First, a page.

Black History Month A Century of Black Life, History, and Culture
Black History Month, or National African American
History Month, is an annual celebration of
achievements by African Americans and a time for
recognizing the central role they have played in U.S.
The story of Black History Month begins in 1915, half a
century after the Thirteenth Amendment abolished
slavery in the United States. Few could have imagined
African Americans future contributions to music, art,
and literature that would be recognized by the global
Credit for the evolving awareness of the
true place of African Americans in
history can, in large part, be attributed to
one man: Carter G. Woodson. In 1915,
he established the Association for the
Study of Negro Life and History.
Woodson wanted to change the worlds perception of
African Americans and recognize their contribution to
American society and culture.
This presentation provides
snapshots that briefly
cover the last ten decades
and some of the African
Americans who advanced
civil rights or made major
impacts in science,
government, sports, or
The Great Migration of African
Americans from the South to industrial
towns in the North is underway.
Millions of African Americans will
have migrated north by the 1960s.
Organized by the National Association for the Advancement of Colored People, thousands of African Americans march down New York Citys Fifth Avenue to protest racial violence and discrimination.
Claude McKay publishes a collection of
his early poetry, Harlem Shadows.
It becomes one of the most
important early works of the Harlem
A. Philip Randolph organizes
the Brotherhood of Sleeping
Car Porters, the first successful
African-American trade union.
Jazz trumpeter and vocalist Louis
Armstrong forms his band, the Hot Five.
He will become a jazz legend and a
Langston Hughes publishes The Weary Blues, his first
book of poetry. A pivotal force in the Harlem
Renaissance, Hughes will go
on to become one of the
20th centurys most
recognized American writers.
Nine African-American youths are
convicted of raping two White women
in Scottsboro, Alabama. The
Scottsboro Boys case later attracts
national attention as a miscarriage of
justice and helps fuel the civil rights movement.
Sculptor Augusta Savage establishes the
Savage Studio of Arts and Crafts in New
York, the largest art center in the nation at
Track and field athlete
Jesse Owens wins four gold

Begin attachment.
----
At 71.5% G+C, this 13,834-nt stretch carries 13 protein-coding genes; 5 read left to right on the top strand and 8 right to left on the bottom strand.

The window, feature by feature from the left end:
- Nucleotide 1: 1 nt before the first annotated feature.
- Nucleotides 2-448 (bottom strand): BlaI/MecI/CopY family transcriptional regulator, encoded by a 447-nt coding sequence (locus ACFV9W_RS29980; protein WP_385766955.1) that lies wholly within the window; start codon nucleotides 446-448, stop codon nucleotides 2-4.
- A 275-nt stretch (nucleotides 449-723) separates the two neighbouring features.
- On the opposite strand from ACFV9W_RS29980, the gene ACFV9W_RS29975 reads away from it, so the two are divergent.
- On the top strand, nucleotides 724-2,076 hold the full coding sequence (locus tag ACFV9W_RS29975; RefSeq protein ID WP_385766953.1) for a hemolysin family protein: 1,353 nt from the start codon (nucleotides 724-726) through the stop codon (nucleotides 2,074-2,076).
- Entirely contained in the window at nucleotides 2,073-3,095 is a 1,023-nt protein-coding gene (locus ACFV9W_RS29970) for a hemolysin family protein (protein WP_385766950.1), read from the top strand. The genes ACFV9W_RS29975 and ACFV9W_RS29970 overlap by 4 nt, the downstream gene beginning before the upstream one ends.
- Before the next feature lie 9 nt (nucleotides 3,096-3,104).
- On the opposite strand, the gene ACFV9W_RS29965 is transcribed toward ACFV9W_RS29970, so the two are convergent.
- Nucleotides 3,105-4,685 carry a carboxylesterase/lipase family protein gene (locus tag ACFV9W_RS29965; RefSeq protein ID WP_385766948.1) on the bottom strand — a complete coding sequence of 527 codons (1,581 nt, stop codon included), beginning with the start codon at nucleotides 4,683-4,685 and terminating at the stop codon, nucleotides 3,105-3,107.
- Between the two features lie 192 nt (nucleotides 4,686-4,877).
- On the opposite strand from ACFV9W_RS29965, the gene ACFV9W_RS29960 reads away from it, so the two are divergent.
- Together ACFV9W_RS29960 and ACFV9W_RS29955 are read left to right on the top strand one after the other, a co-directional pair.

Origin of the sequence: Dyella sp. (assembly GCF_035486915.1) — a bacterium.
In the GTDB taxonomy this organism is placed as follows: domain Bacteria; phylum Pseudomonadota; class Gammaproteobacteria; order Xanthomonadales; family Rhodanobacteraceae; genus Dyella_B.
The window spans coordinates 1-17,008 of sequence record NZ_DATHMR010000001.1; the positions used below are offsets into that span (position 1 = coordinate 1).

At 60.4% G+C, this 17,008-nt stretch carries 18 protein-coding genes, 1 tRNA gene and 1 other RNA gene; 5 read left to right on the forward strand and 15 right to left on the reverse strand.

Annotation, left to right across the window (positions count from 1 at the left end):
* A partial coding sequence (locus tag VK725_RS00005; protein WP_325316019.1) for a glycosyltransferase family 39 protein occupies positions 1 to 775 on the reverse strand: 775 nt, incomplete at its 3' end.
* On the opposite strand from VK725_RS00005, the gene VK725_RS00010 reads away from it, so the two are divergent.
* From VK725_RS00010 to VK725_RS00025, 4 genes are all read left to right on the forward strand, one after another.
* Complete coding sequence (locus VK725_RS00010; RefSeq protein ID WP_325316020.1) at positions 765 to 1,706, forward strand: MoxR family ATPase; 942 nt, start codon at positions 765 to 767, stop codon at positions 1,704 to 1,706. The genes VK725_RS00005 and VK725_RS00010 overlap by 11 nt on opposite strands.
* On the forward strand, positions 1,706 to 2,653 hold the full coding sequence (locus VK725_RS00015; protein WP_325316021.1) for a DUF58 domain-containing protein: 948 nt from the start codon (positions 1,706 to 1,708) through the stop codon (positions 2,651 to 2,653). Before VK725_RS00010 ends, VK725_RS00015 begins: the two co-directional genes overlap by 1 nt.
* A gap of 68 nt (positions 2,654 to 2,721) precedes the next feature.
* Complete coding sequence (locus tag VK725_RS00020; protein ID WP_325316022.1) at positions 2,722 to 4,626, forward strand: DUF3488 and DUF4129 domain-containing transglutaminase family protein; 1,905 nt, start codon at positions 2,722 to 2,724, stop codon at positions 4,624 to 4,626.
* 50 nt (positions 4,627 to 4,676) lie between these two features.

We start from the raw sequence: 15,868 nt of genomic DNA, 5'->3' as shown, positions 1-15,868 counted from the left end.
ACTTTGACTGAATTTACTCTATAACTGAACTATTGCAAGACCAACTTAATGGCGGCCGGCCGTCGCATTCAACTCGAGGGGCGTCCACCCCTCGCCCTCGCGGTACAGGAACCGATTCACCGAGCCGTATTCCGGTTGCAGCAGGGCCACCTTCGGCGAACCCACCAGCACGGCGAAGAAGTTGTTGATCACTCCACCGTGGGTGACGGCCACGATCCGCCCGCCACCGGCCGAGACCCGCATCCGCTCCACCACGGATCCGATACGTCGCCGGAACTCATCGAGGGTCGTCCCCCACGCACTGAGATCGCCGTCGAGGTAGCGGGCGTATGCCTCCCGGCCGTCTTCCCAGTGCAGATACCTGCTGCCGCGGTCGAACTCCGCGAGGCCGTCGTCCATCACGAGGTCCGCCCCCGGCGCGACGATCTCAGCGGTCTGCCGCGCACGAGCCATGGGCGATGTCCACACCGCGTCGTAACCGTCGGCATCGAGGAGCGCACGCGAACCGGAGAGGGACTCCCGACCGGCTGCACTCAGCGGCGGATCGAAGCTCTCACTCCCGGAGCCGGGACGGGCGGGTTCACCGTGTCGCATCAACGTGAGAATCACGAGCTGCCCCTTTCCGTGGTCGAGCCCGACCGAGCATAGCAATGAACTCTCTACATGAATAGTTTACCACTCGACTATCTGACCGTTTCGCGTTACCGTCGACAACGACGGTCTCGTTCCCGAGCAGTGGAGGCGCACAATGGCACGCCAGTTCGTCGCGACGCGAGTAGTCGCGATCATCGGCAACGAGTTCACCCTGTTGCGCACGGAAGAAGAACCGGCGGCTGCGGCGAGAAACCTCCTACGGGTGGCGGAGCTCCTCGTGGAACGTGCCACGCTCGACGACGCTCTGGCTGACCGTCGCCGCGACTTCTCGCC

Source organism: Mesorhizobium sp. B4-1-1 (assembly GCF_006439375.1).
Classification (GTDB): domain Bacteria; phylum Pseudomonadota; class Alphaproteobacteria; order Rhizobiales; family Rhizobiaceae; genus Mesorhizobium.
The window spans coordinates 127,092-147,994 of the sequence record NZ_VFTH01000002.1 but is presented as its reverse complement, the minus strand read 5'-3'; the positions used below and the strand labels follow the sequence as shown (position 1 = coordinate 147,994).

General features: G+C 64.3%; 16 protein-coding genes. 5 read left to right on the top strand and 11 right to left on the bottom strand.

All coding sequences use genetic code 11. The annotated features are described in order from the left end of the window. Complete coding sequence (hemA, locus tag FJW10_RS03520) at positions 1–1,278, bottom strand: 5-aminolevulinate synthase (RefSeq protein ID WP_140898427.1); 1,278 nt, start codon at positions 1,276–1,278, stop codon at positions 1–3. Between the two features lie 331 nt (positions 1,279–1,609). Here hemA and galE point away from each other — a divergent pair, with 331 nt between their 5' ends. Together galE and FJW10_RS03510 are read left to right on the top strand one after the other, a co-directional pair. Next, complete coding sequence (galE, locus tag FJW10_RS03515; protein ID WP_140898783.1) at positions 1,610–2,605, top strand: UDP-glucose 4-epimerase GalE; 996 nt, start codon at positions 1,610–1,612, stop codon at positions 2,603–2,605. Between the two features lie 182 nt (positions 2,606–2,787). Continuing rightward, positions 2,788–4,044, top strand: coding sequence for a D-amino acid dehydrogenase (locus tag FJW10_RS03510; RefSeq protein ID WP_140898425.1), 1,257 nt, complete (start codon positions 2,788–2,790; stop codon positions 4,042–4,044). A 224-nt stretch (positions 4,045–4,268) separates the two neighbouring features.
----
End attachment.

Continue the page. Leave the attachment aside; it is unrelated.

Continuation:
medals in the Berlin Olympics,
thwarting Adolf Hitlers plan
to use the games to demonstrate
Joe Louis, the iconic Brown Bomber,
becomes the heavyweight boxing
champion of the world by defeating James
J. Braddock. He will hold the belt for
nearly 12 years, a boxing record.
Singer Marion Anderson is denied
permission by the Daughters of the
Revolution to sing at their hall because
she is an African American. Instead,
Anderson performs at the Lincoln
Memorial before an audience of 75,000.
The Supreme Court ruled in the
Norris v. Alabama case that a
defendant has the right to a trial
by jury of ones peers. This
ruling overturned the Scottsboro
Benjamin O. Davis Sr. becomes the Armys
first African-American general. His son,
Benjamin O. Davis Jr., commander of the
Tuskegee Airmen, later
becomes the Air Forces first
The first pilot training program for African
Americans is established at the Tuskegee
Institute in Alabama. The Tuskegee Airmen
serve heroically during World War II.
The interracial Congress of
Racial Equality is formed in
Chicago. It will become famous
for organizing the Freedom
Rides of 1961.
Ebony, a magazine about African-
American life and achievements, is
founded. The magazine presents works
by literary figures such as Langston
Hughes and Gwendolyn Brooks. It
becomes an instant success.
Baseball legend Jackie Robinson
becomes the first African
American to break the color
barrier when he is allowed to play
in the major league.
President Harry Truman issues Executive
Order 9981 desegregating the military, and
more than 2.5 million African-American
men register for the draft as the U.S. enters
World War II. Though they experience
discrimination, they continue to rise to the
challenge to serve the nation.
Ralph J. Bunche wins the Nobel
Peace Prize for mediating the
1949 Armistice in the Arab-